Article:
Mustafa’s story resonated with me on a personal level. He inspired me to bridge gaps with others by pridefully expressing my own culture. After returning home, I took the initiative. I started making short films to visually display the beauty of my heritage and customs to others. I used debate as a platform to advocate for equal treatment. Even in my school’s Muslim Students Association, I pushed to change the “Muslims-only” rule for activities and meetings. If we were going to stop perpetuating this toxic cycle of Islamophobia, we had to stop isolating and start expressing ourselves.
I learned how bridging gaps between communities requires expressing our cultures unapologetically. Uniting my Muslim community with my American one also helped reconcile my internal identities. I am now, in its purest form, a proud Muslim-American.
Despite Houston’s well-known diversity, self-segregation is a visible norm among different groups. In this environment, it’s imperative to use our cultures as icebreakers, sharing them with others without fear of judgment. With fellow Owls or between ethnic communities, I hope to carry my affinity for icebreakers into Rice University.
There is a breadth of intellectual opportunities here at Rice. Further explain your intended major and other areas of academic focus you may explore. (150 word limit)*
The US is separated from my home country, Bangladesh, by over 3500 nautical miles; the difference in perspectives is just as great. In studying Social Policy Analysis, I hope to understand these differences and how they affect cultural and political relationships.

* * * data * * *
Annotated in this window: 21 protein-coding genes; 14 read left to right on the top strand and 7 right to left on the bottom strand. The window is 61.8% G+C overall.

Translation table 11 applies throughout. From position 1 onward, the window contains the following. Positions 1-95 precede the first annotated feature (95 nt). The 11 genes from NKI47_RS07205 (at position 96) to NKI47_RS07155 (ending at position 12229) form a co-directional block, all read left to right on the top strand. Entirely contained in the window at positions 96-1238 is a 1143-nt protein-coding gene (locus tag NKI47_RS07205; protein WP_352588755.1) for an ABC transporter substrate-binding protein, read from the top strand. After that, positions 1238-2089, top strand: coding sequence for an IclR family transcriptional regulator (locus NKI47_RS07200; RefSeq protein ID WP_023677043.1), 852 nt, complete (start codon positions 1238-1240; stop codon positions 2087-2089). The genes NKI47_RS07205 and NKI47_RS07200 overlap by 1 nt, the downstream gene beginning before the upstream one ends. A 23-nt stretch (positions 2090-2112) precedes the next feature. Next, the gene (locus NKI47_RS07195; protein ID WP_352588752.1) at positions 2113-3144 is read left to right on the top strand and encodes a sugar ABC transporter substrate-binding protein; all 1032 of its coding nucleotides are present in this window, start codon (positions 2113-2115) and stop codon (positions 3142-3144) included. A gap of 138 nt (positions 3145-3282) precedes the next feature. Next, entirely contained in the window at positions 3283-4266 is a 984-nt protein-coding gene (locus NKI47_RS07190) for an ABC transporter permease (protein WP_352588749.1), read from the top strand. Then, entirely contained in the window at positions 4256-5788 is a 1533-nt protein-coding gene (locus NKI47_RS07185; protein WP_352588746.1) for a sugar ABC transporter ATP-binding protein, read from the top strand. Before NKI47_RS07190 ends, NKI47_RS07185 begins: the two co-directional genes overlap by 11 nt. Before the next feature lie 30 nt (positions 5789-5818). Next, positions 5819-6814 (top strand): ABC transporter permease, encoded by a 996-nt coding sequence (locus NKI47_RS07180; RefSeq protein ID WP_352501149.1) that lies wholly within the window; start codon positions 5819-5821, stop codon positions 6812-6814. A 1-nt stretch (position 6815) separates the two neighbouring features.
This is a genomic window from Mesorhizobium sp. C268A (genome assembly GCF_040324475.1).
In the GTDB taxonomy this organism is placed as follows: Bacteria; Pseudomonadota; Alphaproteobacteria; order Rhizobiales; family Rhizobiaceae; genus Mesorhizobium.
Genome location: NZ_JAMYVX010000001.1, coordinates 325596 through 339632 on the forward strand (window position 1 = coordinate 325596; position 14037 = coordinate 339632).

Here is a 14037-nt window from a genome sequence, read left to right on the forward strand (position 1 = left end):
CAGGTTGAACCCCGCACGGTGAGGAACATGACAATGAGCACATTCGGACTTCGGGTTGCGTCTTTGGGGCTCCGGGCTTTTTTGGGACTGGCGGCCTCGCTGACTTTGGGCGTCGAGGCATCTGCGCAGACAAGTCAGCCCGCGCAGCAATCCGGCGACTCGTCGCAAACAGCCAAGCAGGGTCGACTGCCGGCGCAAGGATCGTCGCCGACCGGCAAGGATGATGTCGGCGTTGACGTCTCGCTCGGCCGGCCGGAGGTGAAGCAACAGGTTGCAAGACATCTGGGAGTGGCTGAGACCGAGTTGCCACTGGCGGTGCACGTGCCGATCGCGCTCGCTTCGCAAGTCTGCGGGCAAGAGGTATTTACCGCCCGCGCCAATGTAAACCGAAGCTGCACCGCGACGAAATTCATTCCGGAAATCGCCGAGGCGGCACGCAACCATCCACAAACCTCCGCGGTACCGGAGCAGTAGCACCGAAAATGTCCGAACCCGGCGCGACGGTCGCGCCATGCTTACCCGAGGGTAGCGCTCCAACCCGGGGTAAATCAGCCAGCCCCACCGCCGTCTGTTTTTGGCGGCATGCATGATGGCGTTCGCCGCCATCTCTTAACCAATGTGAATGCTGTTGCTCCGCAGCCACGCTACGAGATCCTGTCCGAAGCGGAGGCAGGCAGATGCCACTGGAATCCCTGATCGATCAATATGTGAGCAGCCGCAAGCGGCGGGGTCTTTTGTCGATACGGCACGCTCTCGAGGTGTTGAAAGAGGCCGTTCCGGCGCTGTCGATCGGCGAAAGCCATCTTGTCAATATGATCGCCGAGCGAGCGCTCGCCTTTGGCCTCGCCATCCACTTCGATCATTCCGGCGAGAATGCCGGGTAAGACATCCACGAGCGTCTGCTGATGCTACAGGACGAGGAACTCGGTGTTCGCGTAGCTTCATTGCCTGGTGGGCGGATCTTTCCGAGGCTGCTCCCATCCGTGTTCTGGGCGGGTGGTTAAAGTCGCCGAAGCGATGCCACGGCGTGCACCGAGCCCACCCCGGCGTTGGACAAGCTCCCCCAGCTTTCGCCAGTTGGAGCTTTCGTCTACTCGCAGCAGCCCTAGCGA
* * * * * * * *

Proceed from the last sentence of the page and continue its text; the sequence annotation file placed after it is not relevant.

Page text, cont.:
With the Rice Social Policy institute’s emphasis on interdisciplinary studies, I hope to suffuse my studies with greater psychological nuance in order to understand nations’ governments, peoples, and conflicts. When I cannot find intellectual solace in a textbook, I can visit Rice Cinema to watch a community’s culture, rather than hear about it.
In one of Texas’s most gerrymandered districts, Rice also prepares me to understand how political differences shape social interaction. In the age of polarization, compromise is necessary for collective progress. Be it running for student government or working with Professor Brace through the Century Scholars Program, my political career to do so can begin at Rice.
What aspects of the Rice undergraduate experience inspired you to apply? (150 word limit)*
My first “Why Rice” moment came when I read Kinder Institute’s article: Refugee Realities. I marveled at the detailed analysis of refugee settlements and was struck by the unique tone of compassion.
When I visited the campus, I discovered the source of that compassion: the Rice community. I was welcomed by students who shared their zealous college pride as they directed me to Fondren Hall. The name tags on the dorms displayed Rice’s diversity, and my second “Why Rice” moment came when I realized I could become part of a small campus that welcomes a multitude of cultures. I also witnessed students from different disciplines working together and yearned to participate in collaborative undergraduate research. Of course, I’ll save my competitive spirit for intramural football.
One day, at Rice, I hope to write articles on subjects that pique my interests rather than just cite them in debate.
Briefly elaborate on one of your extracurricular activities or work or family responsibilities. (50-150 words)*